Last year, Australian-born girl Shimali De Silva won the Hong-Kong leg of the Korean pop talent show Star Hunt.
De Silva, 14, was sent with 15 other finalists to Seoul, Korea for the final rounds of the competition. Upon their arrival, De Silva and the other contestants were told they’d been “awarded” an appointment with a plastic surgeon.
When De Silva met with the surgeon, she said the surgeon told her she needed major changes in her appearance if she wished to win the competition.
"The doctor brought out this terrible mugshot and said to me, 'You're 14, but you look 30'. He pointed out the curvature of my forehead, the ratio of my nose to my chin, all this stuff that I hadn't even thought about,” De Silva said.
"I was trying not to be affected by it, but as a 14-year-old, people tell you that the way you look is important if you want to break into this industry; that sunk in and I started tearing up."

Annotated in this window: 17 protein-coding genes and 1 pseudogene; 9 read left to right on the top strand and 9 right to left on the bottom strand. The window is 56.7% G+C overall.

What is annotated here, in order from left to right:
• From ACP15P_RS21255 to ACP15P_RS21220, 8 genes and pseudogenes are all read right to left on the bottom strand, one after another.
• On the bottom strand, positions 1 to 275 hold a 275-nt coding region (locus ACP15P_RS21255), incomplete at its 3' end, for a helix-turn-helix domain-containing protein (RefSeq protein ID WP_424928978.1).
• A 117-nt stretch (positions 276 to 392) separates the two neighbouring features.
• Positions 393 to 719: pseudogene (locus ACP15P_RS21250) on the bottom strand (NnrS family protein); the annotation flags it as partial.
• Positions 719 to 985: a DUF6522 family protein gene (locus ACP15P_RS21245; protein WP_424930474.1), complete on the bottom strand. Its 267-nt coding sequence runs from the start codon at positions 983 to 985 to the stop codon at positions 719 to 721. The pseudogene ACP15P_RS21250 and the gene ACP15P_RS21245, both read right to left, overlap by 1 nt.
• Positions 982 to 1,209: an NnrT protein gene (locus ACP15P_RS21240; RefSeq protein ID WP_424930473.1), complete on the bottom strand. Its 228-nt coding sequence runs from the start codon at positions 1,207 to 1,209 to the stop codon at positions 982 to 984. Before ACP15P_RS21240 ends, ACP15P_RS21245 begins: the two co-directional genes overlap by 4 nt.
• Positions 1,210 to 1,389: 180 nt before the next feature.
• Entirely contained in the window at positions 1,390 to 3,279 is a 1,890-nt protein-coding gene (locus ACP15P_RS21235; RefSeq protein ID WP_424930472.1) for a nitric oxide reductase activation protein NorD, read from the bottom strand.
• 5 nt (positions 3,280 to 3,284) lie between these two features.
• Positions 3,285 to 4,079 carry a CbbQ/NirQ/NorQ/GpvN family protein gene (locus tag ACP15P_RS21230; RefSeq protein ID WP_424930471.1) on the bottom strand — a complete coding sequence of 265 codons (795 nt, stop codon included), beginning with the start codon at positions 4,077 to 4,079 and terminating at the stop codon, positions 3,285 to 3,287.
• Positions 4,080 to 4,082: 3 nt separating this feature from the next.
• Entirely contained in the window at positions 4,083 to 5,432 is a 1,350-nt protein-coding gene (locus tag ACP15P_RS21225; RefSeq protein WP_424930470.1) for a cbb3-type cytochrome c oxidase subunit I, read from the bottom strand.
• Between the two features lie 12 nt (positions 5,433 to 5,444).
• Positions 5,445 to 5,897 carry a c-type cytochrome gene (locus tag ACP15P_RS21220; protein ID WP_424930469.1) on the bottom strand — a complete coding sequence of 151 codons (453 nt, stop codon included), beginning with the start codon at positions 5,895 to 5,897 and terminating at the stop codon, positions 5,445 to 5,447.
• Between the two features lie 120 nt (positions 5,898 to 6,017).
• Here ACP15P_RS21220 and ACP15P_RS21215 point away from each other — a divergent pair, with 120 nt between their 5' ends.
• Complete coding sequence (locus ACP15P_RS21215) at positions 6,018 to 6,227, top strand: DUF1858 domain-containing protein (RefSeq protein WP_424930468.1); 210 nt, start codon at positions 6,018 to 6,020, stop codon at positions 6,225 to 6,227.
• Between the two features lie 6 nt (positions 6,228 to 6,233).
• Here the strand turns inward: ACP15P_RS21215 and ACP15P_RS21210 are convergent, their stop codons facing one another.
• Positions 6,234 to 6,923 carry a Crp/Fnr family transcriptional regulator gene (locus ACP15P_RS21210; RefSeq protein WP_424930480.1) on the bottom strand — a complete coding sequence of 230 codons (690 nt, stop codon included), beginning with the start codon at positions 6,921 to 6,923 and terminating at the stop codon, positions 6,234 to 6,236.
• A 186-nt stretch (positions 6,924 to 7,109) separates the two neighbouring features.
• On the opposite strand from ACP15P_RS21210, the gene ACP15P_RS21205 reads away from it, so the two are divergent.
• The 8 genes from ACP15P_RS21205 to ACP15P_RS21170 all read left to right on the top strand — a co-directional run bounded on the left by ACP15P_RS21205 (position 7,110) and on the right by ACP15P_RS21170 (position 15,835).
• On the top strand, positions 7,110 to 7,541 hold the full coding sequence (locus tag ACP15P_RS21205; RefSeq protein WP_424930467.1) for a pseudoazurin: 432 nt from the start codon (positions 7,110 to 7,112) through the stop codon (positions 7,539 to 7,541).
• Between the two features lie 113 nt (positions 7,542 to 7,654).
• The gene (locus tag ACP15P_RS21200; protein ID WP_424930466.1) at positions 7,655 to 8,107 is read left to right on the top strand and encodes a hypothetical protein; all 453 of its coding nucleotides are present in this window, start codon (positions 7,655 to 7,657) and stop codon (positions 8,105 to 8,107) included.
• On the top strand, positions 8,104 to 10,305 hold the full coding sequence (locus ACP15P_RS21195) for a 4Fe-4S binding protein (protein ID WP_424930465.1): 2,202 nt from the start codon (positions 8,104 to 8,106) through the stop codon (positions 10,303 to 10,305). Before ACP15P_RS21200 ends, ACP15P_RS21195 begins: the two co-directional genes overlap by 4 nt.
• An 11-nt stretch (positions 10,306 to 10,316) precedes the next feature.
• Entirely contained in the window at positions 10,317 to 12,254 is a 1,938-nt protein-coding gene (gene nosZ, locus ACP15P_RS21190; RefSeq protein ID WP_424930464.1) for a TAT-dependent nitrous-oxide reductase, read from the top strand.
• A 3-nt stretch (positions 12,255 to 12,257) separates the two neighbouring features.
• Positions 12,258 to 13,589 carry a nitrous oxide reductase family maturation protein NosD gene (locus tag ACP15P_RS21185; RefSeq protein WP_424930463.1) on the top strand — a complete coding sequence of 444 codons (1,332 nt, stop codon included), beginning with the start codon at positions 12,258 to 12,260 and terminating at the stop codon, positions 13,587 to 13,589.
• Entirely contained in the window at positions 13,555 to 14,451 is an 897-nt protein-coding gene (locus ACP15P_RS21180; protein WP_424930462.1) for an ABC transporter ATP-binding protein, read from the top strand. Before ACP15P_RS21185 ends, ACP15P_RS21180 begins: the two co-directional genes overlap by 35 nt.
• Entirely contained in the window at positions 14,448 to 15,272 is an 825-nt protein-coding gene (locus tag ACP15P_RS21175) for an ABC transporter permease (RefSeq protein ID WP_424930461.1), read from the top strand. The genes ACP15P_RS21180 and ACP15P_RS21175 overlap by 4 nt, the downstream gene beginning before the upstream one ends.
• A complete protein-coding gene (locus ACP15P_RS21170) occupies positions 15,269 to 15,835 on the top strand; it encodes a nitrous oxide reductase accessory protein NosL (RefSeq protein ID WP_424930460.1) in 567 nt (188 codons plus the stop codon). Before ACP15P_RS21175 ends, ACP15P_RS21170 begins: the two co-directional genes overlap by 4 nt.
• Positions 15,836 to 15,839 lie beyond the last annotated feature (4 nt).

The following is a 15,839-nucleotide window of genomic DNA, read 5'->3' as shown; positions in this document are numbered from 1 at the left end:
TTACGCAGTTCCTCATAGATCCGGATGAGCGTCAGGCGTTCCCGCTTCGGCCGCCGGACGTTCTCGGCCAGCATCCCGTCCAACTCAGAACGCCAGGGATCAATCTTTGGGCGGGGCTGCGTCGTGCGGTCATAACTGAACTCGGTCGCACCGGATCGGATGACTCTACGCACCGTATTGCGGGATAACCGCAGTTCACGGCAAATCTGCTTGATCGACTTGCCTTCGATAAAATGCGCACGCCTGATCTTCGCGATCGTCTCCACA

De Silva’s mother recalls the terrible feeling she felt when her daughter told her about her appointment with the surgeon.
"I felt devastated, violated and helpless, so I took a flight the next day to get her back from Korea," her mother, Ruanthi De Silva, said.
"We teach our children to be proud of who they are, that they should be judged not by the colour of their skin but by their good actions. Suddenly, my daughter was told that her skin, her nose, her face are not right; my heart was breaking."
De Silva was refused the surgery. She was eliminated in the next round of the competition, but she does not believe her surgery decision is to blame for it.
"She has put it behind her now, and it was a learning experience. The organizers didn't mean to harm the contestants; they thought they were doing them a favor," her mother said.
Regardless of the intent of the organizers, De Silva’s story is a bleak glimpse into the looks-obsessed pop culture industry.
In case you were curious, here is De Silva’s original audition video. She’s awesome.